In Connecticut, children of color make up about 45% of all students in public schools combined. So we might expect most individual schools to be around that point of 45% if kids were evenly distributed by race.

In fact, the average (mean) percentage of children of color in schools in Connecticut is 48%. This would appear to reflect the proportion of children of color in the state.

But there is some other data that should make us look more closely.

The standard deviation for this group of schools (n=1,316) is almost 30 percentage points (of students of color in a school) above or below 48%. This is very large spread from that average (mean) of 48%, which suggests a wide variation in racial composition for this group of Connecticut schools.

In addition, the median for this sample is 43% children of color in a schools. In other words, half of schools actually have fewer than 43% children of color. Put another way, 658 out of 1,316 schools in Connecticut have 43% or fewer students of color.

In these two histogram charts (Chart 1: SPSS, Chart 2: Google Sheets), you can also see a strange pattern. Although you would expect most schools to be around that 48% mark, which is the average (mean), there is a dip in the number of schools in that range. And most schools are on either side of that point rather than clustered around it.

In this case, the distribution is positively skewed. In other words, there is a long tail to the right. Although most schools have below 43% children of color, there is something pulling up the average and this distribution to the right side of the chart.

The histogram charts illustrate what’s happening. There are a group of schools with much higher percentages of children of color in Connecticut that pull the average (mean) and the appearance of this chart to the right. These extreme values are from schools that are highly segregated, mostly Black and Latin@ schools and they skew the distribution. These schools can be considered moderately to highly segregated by race compared to the majority of schools in Connecticut.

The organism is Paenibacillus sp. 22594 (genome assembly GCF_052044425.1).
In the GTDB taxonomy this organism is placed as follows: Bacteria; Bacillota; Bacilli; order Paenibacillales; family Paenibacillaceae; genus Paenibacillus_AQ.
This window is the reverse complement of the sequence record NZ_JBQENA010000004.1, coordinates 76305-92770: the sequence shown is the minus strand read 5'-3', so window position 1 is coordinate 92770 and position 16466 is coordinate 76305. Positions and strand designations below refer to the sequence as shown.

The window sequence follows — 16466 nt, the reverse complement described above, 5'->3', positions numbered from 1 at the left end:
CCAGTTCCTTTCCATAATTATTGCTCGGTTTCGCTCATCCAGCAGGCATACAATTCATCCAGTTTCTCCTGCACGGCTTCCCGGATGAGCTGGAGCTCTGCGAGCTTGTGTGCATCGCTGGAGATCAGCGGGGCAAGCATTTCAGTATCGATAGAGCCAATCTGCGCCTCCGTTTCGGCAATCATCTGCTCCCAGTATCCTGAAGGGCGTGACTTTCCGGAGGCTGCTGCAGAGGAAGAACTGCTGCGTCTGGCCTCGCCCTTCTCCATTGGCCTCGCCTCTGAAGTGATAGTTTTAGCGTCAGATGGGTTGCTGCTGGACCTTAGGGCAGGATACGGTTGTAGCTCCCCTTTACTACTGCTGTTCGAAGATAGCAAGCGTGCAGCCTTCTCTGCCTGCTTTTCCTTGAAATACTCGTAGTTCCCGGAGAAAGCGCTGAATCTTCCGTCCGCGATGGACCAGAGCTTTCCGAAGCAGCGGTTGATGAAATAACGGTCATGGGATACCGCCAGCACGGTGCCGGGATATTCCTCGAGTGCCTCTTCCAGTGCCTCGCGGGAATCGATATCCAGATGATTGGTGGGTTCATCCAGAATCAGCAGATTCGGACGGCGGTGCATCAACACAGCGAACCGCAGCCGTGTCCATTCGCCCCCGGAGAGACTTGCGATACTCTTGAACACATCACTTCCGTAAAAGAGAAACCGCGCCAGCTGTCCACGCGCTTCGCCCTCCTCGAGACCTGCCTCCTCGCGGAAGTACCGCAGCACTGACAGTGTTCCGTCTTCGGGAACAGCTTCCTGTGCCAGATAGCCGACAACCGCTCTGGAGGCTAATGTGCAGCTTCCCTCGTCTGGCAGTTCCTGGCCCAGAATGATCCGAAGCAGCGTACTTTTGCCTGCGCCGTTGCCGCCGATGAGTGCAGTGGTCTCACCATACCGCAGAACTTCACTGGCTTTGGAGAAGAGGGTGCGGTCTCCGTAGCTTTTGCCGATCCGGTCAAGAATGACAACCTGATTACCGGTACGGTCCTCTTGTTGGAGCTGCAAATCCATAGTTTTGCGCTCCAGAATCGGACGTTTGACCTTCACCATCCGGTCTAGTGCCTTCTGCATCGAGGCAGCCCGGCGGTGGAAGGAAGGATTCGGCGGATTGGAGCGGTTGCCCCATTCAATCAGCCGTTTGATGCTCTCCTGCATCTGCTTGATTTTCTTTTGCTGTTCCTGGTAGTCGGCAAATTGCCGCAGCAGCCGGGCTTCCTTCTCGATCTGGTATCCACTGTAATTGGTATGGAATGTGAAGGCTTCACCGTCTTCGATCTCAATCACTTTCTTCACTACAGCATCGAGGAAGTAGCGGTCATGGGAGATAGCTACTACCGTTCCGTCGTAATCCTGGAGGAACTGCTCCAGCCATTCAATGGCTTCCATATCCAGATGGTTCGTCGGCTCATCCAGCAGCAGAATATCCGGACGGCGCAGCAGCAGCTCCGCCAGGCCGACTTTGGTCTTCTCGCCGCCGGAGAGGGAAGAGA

For example, there are 106 schools between 90 and 100%, 137 schools between 80-90%, and 123 schools between 70 and 80% children of color. In terms of extremes, there are 241 schools with 80% or more students of color and there are 341 schools with 80% or more white students. That’s almost half of all schools (44%) in the State that have very high concentrations of either 8 out of 10 white or students of color in a school. If the distribution were random or independent, then you might see more schools bunched up together around a similar average in the middle of this chart, not so many schools on the extreme ends.

So what is a regular person supposed to make of this?

This is all just another way of showing that even though most schools in Connecticut have a slight majority of white students, there are a conspicuous number of schools that have a much higher concentration of children of color that distort the overall distribution. If this were some random, independent, or  “normal” condition, then we might expect to see a distribution of schools much closer to that curve line in the chart above, bunched around a mid-point with smaller symmetrical tails on both sides.